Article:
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January 2022

Temporal discrimination as a function of marker duration

Author(s): Leutner, D.

Journal/Book: Percept Psychophys. 1996; 58: 1710 Fortview Rd, Austin, TX 78704. Psychonomic Soc Inc. 1213-1223.

Abstract: In a series of three experiments, the effect of marker duration on temporal discrimination was evaluated with empty auditory intervals bounded by markers ranging from 3 to 300 msec or presented as a gap within a continuous tone. As a measure of performance, difference thresholds in relation to a base duration of 50 msec were computed. Performance on temporal discrimination was significantly better with markers ranging from 3 to 150 msec than with markers ranging from 225 to 300 msec or under the gap condition. However, within each range of marker duration (3-150 msec; 225-300 msec or gap) performance did not differ significantly. A fourth experiment provided evidence that the effect of marker duration cannot be explained in terms of marker-induced masking. A good approximation of the relationship between marker duration and temporal discrimination performance in the present experiments is a smooth step function, which can account for 99.3% of the variance of mean discrimination performance. Thus, the findings of the present study point to the conclusion that two different mechanisms are used in the processing of temporal information, depending on the duration of the auditory markers. The tradeoff point for the hypothetical shift from one timing mechanism to the other may be found at a marker duration of approximately 200 msec.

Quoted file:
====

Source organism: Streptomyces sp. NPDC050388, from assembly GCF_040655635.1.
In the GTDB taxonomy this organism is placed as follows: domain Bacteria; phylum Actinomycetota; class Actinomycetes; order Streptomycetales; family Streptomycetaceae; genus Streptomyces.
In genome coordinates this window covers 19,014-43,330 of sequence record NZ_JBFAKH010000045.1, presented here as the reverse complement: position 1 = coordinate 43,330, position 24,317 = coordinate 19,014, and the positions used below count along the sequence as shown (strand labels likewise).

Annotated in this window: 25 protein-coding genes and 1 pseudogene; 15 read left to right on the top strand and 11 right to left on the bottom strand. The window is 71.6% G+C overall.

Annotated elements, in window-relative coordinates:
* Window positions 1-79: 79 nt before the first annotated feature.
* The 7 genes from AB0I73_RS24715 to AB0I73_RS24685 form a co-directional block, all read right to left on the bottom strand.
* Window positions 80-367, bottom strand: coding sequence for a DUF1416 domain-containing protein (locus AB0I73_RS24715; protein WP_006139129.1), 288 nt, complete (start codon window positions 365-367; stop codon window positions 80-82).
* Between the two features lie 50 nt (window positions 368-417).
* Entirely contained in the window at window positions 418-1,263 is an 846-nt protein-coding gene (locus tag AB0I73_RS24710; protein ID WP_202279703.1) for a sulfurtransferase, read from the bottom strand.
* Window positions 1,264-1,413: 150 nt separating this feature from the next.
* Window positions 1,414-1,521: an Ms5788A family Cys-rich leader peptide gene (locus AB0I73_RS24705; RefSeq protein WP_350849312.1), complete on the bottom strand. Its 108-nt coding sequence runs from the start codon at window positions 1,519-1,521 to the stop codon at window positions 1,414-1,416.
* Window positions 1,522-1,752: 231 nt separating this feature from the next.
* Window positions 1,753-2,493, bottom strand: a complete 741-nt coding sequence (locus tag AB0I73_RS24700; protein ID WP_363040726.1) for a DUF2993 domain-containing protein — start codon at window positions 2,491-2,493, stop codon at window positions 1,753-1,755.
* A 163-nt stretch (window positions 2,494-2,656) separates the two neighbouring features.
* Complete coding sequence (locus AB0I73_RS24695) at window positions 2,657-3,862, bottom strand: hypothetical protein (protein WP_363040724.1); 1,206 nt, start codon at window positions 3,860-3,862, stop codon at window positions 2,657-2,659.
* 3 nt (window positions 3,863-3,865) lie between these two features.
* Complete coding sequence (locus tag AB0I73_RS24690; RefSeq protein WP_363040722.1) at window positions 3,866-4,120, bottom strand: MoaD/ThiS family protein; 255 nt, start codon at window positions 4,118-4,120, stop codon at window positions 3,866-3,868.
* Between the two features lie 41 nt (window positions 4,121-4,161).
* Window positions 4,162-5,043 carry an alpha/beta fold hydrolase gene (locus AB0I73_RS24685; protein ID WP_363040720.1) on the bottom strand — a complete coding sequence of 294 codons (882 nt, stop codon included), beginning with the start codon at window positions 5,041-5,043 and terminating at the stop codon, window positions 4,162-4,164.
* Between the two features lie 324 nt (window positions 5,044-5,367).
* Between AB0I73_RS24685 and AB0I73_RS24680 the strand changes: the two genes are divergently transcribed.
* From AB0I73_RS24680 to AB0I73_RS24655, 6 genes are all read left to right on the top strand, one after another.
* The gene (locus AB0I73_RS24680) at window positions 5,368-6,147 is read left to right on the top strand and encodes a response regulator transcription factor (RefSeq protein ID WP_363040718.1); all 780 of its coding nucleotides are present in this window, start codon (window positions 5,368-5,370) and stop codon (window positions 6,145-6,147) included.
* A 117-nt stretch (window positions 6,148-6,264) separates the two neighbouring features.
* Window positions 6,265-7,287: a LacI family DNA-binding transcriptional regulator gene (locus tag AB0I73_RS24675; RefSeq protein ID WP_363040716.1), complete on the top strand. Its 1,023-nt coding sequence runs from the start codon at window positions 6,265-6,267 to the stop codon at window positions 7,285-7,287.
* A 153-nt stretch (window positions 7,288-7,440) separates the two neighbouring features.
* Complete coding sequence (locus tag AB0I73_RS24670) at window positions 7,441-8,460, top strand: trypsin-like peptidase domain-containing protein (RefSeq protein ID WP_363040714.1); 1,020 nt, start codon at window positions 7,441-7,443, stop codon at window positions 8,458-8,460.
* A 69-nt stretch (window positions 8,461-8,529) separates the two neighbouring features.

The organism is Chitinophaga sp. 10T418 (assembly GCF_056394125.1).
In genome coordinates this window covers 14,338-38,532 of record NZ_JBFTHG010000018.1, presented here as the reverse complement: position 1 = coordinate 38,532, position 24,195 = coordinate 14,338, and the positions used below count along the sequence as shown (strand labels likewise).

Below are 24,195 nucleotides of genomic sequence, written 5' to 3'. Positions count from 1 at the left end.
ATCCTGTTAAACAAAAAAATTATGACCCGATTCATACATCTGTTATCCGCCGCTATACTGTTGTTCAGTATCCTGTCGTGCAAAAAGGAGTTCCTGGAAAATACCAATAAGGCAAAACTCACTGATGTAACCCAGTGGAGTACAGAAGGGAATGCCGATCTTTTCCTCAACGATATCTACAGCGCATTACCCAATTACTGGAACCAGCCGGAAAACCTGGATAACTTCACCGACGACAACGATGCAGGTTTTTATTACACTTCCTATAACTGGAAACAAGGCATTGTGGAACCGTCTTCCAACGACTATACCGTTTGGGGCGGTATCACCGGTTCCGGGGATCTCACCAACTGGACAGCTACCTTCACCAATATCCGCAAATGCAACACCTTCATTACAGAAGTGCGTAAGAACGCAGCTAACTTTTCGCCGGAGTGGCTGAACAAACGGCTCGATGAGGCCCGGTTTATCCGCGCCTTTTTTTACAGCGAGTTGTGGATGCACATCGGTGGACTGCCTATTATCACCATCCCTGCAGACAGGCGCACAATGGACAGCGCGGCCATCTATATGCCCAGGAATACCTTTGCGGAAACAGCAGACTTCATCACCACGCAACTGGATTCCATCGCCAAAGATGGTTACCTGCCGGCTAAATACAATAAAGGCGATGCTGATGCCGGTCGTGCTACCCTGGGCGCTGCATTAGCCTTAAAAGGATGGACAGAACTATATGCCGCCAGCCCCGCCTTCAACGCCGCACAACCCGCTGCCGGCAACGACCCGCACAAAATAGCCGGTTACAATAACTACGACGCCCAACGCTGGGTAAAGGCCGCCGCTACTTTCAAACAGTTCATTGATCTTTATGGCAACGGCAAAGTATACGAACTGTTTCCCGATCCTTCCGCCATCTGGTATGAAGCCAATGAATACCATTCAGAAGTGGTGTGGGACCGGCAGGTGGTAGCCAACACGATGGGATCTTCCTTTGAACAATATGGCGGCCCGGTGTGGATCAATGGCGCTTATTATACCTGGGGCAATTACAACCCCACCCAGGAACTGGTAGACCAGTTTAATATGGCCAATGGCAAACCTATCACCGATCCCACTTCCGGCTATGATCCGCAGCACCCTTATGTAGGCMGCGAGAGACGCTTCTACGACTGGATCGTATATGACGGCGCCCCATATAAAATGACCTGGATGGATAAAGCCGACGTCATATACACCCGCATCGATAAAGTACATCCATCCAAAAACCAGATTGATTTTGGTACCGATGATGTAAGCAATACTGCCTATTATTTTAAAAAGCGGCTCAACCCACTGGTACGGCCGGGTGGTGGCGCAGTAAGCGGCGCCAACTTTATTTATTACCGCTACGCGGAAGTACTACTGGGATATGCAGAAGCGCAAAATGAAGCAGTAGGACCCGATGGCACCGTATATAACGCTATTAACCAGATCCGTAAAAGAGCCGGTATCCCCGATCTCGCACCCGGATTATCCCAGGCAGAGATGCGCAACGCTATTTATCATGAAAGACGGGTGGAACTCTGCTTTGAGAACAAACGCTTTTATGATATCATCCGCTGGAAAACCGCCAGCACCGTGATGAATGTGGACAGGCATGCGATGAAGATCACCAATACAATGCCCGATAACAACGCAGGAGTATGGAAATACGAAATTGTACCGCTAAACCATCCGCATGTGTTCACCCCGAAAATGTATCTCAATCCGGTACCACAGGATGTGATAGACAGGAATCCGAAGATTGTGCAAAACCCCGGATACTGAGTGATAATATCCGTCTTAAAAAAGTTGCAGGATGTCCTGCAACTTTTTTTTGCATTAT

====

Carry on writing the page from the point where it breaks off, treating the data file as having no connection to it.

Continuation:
Note: Article TH Rammsayer, Univ Jena, Inst Psychol, Steiger 3-1, D-07743 Jena, Germany


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